TWICE: Some of the things we're talking about presuppose that people do a lot of music listening in their home. But don't most people do their music listening on the go or in the car? Perhaps through home audio systems, most people listen only to home theater. Perhaps we're overrating the potential growth for music listening in the home.
Gary Bauhard, Pioneer: Lifestyles have changed. Oftentimes, music today in the home is relegated to the background. Distributed audio has helped raise the bar in terms of people at least being able to listen to high-quality music in the background. I don't know how much time people, other than the true audiophiles, spend in a structured way listening to audio. It's either on the go or, if it's not in a home theater/ environment, it's relegated to background while entertaining or doing tasks around the house.
TWICE: Are we coming up with products to meet these changing lifestyles? Do we have to concentrate on the background-music market to drive music-reproduction products in the home? Is that where the future of music reproduction is in the home?
T. Paul Jacobs, Klipsch: That's part of it, but I think Franklin's comment about the Got Milk campaign underscores that we must create a very good aspirational message. If you talk to people who own a really nice distributed-audio system, and they have decent speakers in every room, they listen to music more than they have in years. And they see a really nice home theater system as a part of that.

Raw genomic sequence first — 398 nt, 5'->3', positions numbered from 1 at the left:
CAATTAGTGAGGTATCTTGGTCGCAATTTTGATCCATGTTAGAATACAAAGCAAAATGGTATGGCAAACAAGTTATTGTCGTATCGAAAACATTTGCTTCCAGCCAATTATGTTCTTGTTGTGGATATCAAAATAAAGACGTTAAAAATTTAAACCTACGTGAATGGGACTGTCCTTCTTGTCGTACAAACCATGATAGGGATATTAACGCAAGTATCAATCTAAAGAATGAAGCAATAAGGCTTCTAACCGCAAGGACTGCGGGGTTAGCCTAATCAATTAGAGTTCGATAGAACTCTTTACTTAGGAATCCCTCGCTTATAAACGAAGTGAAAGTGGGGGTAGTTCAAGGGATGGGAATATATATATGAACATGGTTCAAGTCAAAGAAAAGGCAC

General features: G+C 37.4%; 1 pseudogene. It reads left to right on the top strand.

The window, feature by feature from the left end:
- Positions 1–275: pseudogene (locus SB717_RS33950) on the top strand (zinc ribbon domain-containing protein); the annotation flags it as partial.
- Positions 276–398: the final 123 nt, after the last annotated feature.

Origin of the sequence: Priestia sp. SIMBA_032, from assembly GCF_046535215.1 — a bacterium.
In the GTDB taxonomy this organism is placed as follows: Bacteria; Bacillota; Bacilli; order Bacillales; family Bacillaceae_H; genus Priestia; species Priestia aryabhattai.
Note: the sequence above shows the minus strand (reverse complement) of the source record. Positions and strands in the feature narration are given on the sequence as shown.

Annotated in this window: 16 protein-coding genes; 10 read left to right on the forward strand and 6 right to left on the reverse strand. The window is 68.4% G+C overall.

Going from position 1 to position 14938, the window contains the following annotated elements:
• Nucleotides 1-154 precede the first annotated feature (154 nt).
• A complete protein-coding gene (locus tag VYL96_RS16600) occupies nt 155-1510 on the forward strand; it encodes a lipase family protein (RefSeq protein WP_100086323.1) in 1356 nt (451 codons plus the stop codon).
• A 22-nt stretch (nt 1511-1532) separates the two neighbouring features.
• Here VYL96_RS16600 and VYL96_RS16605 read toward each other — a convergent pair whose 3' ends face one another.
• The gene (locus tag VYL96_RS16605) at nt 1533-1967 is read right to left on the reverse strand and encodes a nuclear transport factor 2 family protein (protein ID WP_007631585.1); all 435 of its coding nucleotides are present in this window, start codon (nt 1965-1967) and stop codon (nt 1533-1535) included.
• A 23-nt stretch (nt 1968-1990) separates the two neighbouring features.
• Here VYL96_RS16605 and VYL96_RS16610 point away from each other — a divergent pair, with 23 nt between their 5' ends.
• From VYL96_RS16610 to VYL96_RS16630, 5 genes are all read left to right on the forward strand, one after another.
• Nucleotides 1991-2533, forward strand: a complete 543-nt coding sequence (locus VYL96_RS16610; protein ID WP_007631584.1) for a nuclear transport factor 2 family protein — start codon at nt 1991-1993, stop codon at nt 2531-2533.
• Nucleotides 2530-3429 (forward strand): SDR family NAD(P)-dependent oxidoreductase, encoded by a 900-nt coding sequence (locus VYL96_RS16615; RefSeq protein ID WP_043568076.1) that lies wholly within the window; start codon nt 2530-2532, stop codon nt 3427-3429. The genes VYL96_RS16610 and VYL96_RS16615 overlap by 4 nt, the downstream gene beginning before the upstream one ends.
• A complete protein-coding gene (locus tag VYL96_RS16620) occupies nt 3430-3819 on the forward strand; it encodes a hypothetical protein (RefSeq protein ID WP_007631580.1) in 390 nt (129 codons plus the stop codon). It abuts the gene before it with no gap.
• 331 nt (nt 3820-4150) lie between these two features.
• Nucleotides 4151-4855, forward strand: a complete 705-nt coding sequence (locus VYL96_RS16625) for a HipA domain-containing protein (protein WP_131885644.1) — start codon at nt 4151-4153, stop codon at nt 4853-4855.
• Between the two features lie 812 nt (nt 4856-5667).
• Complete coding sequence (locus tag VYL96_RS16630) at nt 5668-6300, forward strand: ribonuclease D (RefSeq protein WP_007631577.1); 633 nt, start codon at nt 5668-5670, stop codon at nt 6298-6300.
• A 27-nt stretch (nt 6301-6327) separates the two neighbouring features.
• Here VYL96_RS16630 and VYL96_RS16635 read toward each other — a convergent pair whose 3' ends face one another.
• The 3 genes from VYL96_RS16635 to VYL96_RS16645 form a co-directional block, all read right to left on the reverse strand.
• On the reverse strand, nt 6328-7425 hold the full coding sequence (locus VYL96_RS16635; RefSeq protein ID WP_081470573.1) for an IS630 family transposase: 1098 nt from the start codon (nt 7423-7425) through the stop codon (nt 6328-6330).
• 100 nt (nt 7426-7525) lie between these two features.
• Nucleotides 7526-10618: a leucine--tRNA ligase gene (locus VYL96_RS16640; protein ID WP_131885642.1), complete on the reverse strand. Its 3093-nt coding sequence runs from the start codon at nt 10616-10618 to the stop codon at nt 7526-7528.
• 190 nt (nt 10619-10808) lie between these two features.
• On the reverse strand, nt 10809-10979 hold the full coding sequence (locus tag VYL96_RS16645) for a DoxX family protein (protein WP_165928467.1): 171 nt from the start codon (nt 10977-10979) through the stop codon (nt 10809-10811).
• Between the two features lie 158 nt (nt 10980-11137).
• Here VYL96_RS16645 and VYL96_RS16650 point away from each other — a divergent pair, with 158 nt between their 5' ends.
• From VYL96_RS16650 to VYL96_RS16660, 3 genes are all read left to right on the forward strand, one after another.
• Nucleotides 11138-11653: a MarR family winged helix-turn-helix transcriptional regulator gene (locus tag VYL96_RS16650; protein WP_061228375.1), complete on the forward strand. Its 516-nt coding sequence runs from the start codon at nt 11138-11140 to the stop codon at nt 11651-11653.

We get nothing but really positive feedback from people on that because people are passionate about music. They're not motivated to go out and buy a two-channel system, but they like home theater, and they like having speakers in every room.
I think that market was undersold for a long time because most traditional audio companies ignored it. Now, however, you can see the difference in the quality of speakers and components in whole-house sound systems. I think it is an opportunity.
I think we've got to get some consistency in a message that creates some aspirational purchase opportunities for kids [to groom] the next group of higher-end buyers.
Also, the fastest-growing age group in the country is 50-plus, and what we hear a lot from them is that the products are too hard to use. But when they get a whole-house system that's easy to use, and they can play music when they get up in the morning, when they're cooking, have friends over, and lets them enjoy home theater, I think there's a tremendous opportunity. But we do need to get a consistent message out there, and I don't think it exists very well today.
TWICE: Are the resources there for the audio industry to do this in an organized manner?
Jacobs: CEA has the opportunity to be on morning shows and to get exposure in the Wall Street Journal and things like that. If manufacturers work closely with CEA, we could come up with a concise message.
As an Infinity or Klipsch, I'm not sure how much attention we can get on our own. But as the arm of a $100 billion industry, you have the ability to get the attention of these kinds of publications and get exposure.
If manufacturers worked with CEA, we would create some new messages that work for all of us as a step-up audio industry.